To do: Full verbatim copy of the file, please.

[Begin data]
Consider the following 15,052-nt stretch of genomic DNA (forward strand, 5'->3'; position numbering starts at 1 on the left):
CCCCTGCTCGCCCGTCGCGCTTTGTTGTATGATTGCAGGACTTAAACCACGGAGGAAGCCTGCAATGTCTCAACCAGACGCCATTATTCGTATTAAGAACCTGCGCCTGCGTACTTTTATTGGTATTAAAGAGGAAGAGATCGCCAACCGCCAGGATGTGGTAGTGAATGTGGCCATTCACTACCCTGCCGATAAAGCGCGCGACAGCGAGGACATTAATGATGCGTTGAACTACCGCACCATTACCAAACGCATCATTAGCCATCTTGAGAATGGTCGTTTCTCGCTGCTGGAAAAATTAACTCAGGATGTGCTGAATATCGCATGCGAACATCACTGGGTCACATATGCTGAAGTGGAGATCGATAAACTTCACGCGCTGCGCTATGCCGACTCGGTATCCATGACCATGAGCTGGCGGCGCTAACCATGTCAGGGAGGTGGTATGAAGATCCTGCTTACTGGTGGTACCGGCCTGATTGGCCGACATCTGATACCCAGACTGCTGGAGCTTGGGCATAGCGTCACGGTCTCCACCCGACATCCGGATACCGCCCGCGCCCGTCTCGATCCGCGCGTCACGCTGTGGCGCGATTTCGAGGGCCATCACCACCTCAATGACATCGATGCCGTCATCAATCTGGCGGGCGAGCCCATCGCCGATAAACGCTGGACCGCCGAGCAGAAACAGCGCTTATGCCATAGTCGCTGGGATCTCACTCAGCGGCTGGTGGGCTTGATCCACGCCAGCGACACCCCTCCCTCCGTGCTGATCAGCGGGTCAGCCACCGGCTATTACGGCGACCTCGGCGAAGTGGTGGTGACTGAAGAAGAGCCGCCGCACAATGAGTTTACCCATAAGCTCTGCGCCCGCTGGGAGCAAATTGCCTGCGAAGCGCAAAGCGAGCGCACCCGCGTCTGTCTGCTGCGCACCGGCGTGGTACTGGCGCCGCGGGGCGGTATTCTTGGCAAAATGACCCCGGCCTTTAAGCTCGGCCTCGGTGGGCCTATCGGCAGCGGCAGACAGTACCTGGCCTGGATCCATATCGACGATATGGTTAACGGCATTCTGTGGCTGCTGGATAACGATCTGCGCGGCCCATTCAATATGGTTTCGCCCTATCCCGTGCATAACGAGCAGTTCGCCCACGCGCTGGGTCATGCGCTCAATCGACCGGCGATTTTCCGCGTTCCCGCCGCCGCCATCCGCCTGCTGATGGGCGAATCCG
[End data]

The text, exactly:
Consider the following 15,052-nt stretch of genomic DNA (forward strand, 5'->3'; position numbering starts at 1 on the left):
CCCCTGCTCGCCCGTCGCGCTTTGTTGTATGATTGCAGGACTTAAACCACGGAGGAAGCCTGCAATGTCTCAACCAGACGCCATTATTCGTATTAAGAACCTGCGCCTGCGTACTTTTATTGGTATTAAAGAGGAAGAGATCGCCAACCGCCAGGATGTGGTAGTGAATGTGGCCATTCACTACCCTGCCGATAAAGCGCGCGACAGCGAGGACATTAATGATGCGTTGAACTACCGCACCATTACCAAACGCATCATTAGCCATCTTGAGAATGGTCGTTTCTCGCTGCTGGAAAAATTAACTCAGGATGTGCTGAATATCGCATGCGAACATCACTGGGTCACATATGCTGAAGTGGAGATCGATAAACTTCACGCGCTGCGCTATGCCGACTCGGTATCCATGACCATGAGCTGGCGGCGCTAACCATGTCAGGGAGGTGGTATGAAGATCCTGCTTACTGGTGGTACCGGCCTGATTGGCCGACATCTGATACCCAGACTGCTGGAGCTTGGGCATAGCGTCACGGTCTCCACCCGACATCCGGATACCGCCCGCGCCCGTCTCGATCCGCGCGTCACGCTGTGGCGCGATTTCGAGGGCCATCACCACCTCAATGACATCGATGCCGTCATCAATCTGGCGGGCGAGCCCATCGCCGATAAACGCTGGACCGCCGAGCAGAAACAGCGCTTATGCCATAGTCGCTGGGATCTCACTCAGCGGCTGGTGGGCTTGATCCACGCCAGCGACACCCCTCCCTCCGTGCTGATCAGCGGGTCAGCCACCGGCTATTACGGCGACCTCGGCGAAGTGGTGGTGACTGAAGAAGAGCCGCCGCACAATGAGTTTACCCATAAGCTCTGCGCCCGCTGGGAGCAAATTGCCTGCGAAGCGCAAAGCGAGCGCACCCGCGTCTGTCTGCTGCGCACCGGCGTGGTACTGGCGCCGCGGGGCGGTATTCTTGGCAAAATGACCCCGGCCTTTAAGCTCGGCCTCGGTGGGCCTATCGGCAGCGGCAGACAGTACCTGGCCTGGATCCATATCGACGATATGGTTAACGGCATTCTGTGGCTGCTGGATAACGATCTGCGCGGCCCATTCAATATGGTTTCGCCCTATCCCGTGCATAACGAGCAGTTCGCCCACGCGCTGGGTCATGCGCTCAATCGACCGGCGATTTTCCGCGTTCCCGCCGCCGCCATCCGCCTGCTGATGGGCGAATCCG